Atlantic City’s efforts to recapture some of the tourism dollars it has lost to casino competition in recent years finally appear to be working.
Nine years ago, the city’s casinos started realizing they needed to offer more than just gambling if they still wanted visitors. They doubled down on expensive investments like additional hotel towers, restaurants, swimming pools, spas, shopping, nightclubs and concert venues.
Now, cash sales at non-gambling outlets within casinos represent 28.5 percent of revenue, up from 22.3 percent two years ago, and bars have increased their payrolls by nearly 39 percent in the past two years, according to a recent study conducted by the consulting firm Tourism Economics and commissioned by the Atlantic City Alliance, which promotes the resort to other parts of the country. The study didn’t address profits, but many casinos have reported upturns in profits after adding extras.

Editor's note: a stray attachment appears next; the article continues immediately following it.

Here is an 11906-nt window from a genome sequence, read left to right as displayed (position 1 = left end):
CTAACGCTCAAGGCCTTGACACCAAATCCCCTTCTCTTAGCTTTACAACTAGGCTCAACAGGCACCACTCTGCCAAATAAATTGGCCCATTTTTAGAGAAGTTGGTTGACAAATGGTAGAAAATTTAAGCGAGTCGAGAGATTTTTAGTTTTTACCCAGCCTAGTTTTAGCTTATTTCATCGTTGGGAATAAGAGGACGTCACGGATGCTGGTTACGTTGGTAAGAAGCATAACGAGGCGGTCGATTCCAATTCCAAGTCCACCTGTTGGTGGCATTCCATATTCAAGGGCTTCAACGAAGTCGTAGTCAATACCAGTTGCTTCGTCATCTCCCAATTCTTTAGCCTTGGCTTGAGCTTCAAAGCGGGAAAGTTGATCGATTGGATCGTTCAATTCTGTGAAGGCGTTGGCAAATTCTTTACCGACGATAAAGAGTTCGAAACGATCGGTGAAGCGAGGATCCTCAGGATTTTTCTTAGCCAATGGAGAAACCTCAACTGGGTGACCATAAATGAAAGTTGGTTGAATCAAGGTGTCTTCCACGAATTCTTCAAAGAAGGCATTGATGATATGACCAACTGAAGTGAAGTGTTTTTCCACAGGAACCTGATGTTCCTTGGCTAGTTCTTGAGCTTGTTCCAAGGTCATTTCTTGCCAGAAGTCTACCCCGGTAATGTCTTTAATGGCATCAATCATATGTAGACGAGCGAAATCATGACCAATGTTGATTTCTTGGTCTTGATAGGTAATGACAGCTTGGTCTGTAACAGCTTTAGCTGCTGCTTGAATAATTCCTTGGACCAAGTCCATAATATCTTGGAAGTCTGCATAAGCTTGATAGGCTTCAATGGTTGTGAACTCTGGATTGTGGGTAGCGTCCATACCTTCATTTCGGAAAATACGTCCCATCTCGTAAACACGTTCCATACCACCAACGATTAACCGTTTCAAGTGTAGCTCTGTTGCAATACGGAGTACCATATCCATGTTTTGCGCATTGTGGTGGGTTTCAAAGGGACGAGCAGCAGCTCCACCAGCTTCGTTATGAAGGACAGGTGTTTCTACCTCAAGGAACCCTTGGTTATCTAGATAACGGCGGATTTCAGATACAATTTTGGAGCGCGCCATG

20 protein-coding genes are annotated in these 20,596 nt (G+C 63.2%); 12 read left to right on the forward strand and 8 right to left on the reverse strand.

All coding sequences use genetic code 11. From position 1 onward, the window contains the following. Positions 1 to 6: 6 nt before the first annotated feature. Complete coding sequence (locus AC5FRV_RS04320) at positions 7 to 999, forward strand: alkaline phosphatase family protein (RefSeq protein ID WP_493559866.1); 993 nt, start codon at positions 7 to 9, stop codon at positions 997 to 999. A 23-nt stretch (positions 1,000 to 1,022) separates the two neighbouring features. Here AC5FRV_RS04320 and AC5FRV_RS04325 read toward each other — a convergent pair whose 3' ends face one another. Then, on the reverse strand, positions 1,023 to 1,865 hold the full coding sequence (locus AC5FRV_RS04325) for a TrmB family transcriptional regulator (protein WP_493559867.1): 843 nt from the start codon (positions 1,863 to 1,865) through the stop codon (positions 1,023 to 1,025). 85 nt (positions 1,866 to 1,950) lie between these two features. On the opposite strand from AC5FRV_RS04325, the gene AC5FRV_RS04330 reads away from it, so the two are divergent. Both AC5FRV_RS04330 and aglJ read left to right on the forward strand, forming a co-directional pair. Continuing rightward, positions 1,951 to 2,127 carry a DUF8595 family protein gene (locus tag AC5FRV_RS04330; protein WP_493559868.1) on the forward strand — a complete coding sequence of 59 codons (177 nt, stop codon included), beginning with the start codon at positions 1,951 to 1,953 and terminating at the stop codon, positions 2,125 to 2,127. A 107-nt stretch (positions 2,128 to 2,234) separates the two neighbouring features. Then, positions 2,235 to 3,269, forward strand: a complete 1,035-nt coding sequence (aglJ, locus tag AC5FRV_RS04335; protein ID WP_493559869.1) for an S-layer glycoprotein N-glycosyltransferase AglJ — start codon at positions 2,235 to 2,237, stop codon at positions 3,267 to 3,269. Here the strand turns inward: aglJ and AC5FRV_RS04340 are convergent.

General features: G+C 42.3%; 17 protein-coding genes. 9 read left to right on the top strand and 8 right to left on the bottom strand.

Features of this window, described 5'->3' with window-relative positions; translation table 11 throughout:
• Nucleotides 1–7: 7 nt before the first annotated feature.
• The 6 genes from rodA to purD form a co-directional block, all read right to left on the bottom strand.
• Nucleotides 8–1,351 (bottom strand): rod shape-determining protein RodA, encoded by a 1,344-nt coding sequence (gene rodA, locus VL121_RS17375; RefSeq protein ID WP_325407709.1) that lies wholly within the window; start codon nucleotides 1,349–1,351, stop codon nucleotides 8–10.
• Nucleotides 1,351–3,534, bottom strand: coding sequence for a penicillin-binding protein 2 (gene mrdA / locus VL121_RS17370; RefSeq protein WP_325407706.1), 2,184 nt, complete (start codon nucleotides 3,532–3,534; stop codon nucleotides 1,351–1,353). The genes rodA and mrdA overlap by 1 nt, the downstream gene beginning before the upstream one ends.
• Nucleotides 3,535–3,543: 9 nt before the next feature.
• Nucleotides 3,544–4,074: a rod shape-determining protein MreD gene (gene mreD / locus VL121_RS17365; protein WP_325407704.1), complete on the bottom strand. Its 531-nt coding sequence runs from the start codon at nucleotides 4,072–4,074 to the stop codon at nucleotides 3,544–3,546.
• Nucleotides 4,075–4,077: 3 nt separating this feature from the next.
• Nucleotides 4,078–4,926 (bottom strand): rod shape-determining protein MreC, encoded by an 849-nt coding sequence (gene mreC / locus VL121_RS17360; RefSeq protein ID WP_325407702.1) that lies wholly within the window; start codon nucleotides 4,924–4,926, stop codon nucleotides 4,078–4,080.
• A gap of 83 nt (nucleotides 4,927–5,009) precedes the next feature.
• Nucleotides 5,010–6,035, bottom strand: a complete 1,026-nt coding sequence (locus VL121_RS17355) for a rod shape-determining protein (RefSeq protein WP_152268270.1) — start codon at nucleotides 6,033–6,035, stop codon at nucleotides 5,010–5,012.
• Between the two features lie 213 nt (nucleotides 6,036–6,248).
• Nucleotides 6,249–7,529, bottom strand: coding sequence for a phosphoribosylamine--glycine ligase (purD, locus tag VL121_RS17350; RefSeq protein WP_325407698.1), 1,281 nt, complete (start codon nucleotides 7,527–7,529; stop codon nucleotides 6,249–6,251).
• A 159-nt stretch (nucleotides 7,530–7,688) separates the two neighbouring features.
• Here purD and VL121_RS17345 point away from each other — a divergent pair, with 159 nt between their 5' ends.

“I’m not really a gambler,” said Brandon Ferguson, of Oaklyn, New Jersey. “I don’t like to give my money away; I like it to work for me. I like to chill on the beach, enjoy some good food, do some sightseeing and people-watching.”
He was one of many who turned out in late June for the opening of The Playground, developer Bart Blatstein’s $52 million remake of the former Pier Shops complex into a music-themed entertainment facility. Its main attraction is T Street, a row of music-themed bars and performance venues meant to evoke Nashville’s Music Row: a honky tonk here, a retro ’80s bar there, an outdoor beer garden, and of course, an Irish pub. A large concert space at the end of the pier can hold 2,000 fans, as well as meetings or even a wedding. Coming soon: a bowling alley and a sports bar designed for fantasy sports aficionados.
Casinos alone have become boring, Blatstein said.
“Would you go see the same movie over and over again?” Blatstein asked. “That’s what’s happening here. Atlantic City needs something else besides gambling.”
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